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FoodBox is Hamilton’s comfort food hidden gem

When we think of a ‘hidden gem’ in Hamilton’s restaurant scene, we think of those quality spots that are truly off the beaten path; the places you won’t find along James North or on King William Street’s restaurant row. 

FoodBox – an underrated eatery in Hamilton’s lower city that specializes in comfort food made with quality ingredients – is exactly that kind of spot. 

Owned and operated by Omid Ghiassi, FoodBox has been open at 180 Kenilworth Avenue North for over a decade, serving up satisfying takes on fish ‘n chips, burgers, poutines, chicken wings, and more.

To some, the idea of opening a restaurant along Kenilworth would seem dicey. After all, it’s not exactly a foodie destination in Hamilton; FoodBox’s restaurant itself is surrounded by a Hasty Market, some empty storefronts, and not a whole lot else. 

But a restaurant doesn’t stay in business for as long as FoodBox has without a good reputation and a loyal customer base that keeps coming back for more; and Ghiassi is lucky to have both after jumping at the chance to plant the seeds of his restaurant idea when the space’s former tenants – a fish & chip shop called Homestead – vacated.

After putting in some significant elbow grease for three months to prepare their new storefront, FoodBox officially opened its doors in August 2011; but business didn’t quite boom from the start.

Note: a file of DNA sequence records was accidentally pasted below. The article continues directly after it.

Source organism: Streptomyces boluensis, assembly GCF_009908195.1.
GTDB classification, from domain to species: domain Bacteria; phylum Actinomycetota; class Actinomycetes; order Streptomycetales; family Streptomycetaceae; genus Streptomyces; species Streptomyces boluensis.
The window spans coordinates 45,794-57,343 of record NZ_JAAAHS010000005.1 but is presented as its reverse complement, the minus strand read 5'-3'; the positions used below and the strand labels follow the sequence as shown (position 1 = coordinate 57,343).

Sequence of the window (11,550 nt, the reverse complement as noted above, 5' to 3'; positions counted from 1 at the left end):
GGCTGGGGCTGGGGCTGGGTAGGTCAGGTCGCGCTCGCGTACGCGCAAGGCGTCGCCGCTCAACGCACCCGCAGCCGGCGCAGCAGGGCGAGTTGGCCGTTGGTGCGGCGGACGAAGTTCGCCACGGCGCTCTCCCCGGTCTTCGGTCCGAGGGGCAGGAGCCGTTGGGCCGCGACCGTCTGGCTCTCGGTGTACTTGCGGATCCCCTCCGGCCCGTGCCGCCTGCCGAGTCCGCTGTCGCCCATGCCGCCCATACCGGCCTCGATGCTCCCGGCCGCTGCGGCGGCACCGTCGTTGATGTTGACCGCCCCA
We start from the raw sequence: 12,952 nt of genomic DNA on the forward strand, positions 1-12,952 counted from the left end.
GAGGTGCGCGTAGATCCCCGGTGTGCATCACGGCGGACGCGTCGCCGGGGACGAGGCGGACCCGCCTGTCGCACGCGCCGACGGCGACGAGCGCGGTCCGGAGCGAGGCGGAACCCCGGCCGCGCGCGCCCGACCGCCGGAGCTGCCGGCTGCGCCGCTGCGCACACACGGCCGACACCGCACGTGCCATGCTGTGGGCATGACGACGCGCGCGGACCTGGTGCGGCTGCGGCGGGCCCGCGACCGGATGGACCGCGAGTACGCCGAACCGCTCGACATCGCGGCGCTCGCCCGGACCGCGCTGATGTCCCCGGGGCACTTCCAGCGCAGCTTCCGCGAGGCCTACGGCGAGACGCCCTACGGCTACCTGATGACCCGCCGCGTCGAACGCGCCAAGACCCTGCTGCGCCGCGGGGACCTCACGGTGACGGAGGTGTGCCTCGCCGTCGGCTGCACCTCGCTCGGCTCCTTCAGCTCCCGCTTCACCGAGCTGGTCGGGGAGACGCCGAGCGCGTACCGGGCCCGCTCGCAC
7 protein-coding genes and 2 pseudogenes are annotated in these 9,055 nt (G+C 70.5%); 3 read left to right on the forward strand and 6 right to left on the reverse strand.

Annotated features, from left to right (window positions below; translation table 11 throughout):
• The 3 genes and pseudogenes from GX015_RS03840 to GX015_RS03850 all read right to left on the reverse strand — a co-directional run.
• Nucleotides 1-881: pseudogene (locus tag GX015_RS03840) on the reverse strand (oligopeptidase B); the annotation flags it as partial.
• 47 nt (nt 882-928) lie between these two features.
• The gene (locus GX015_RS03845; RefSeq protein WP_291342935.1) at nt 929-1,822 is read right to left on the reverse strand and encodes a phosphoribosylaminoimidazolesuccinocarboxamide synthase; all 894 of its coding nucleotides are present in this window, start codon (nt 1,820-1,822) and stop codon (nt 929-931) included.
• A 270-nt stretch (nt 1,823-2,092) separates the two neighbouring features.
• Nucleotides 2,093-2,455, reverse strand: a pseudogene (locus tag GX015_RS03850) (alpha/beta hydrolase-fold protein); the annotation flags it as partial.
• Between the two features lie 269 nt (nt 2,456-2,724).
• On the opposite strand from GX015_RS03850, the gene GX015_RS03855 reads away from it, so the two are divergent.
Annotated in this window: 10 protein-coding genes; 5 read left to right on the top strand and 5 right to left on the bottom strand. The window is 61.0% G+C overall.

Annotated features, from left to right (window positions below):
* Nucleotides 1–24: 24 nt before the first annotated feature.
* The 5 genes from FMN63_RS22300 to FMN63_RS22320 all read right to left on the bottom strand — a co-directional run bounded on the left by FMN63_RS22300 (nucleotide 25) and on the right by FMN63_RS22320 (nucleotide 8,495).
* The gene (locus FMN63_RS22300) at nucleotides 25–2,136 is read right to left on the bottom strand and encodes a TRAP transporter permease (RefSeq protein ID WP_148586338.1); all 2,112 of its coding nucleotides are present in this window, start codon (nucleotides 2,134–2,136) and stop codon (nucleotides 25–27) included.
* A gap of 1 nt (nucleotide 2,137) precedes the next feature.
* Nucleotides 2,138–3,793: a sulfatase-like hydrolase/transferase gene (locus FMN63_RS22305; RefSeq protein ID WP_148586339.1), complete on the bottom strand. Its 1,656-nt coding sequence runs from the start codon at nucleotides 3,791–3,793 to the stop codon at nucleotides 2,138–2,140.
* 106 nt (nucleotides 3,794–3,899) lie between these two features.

“Business is not easy on Kenilworth,” says Ghiassi. “Unlike Ottawa Street that has a lot of small shops, we barely have some; so people don’t have a good picture of Kenilworth. I had a very hard couple years at the beginning.” 

After a considerable struggle to get patrons in the door, Ghiassi realized that he could implement a new strategy: offer takes on his dishes that locals wouldn’t easily be able to find at other restaurants in Hamilton. 

In 2013, FoodBox became one of the only local restaurants to offer gluten-free fish & chips as a celiac-friendly option; something that has been picked up by a handful of other fish & chip spots in the years since. 

A more diverse menu of dishes followed, with Ghiassi adding options like poutines, chicken wings, and burgers with both standard options and some seriously twisty takes. 

For instance, though a classic burger with traditional toppings is certainly available, FoodBox also has less typical variations like a pizza burger, topped with pepperoni and two kinds of cheese; or an option that sees the burger patty fried in beer batter. 

A glance at the menu is enough to confirm that Ghiassi doesn’t mind getting a little experimental with his food. Some attempts may turn out better than others, but that’s what keeps him excited. 

“I personally love challenge and new items,” he says while adding that, regardless of the dish, FoodBox is diligent about using good ingredients in its recipes. 

“We are not cheap and I am totally aware of that, but we never compromise our quality.” 

For the record, FoodBox’s prices are hardly going to break the bank, especially compared to other restaurants. An order of fish & chips mostly drifts under the twenty dollar range, and a classic burger and fries is going to run you less than 15 bucks; very reasonable prices to pay for quality food. 

So what’s next for FoodBox? Only time will tell. But for now, Ghiassi is going to continue to find new ways of spicing up his well-loved menu of comfort food, carving out a growing customer base while keeping his existing supporters coming back for more. 

If Kenilworth Avenue ends up growing like Ottawa Street or James North in the years to come, places like FoodBox ought to be looked at as the ones that started it all.  

Visit FoodBox at 180 Kenilworth Avenue North. You can follow the restaurant here, or order for takeout or delivery via their website.

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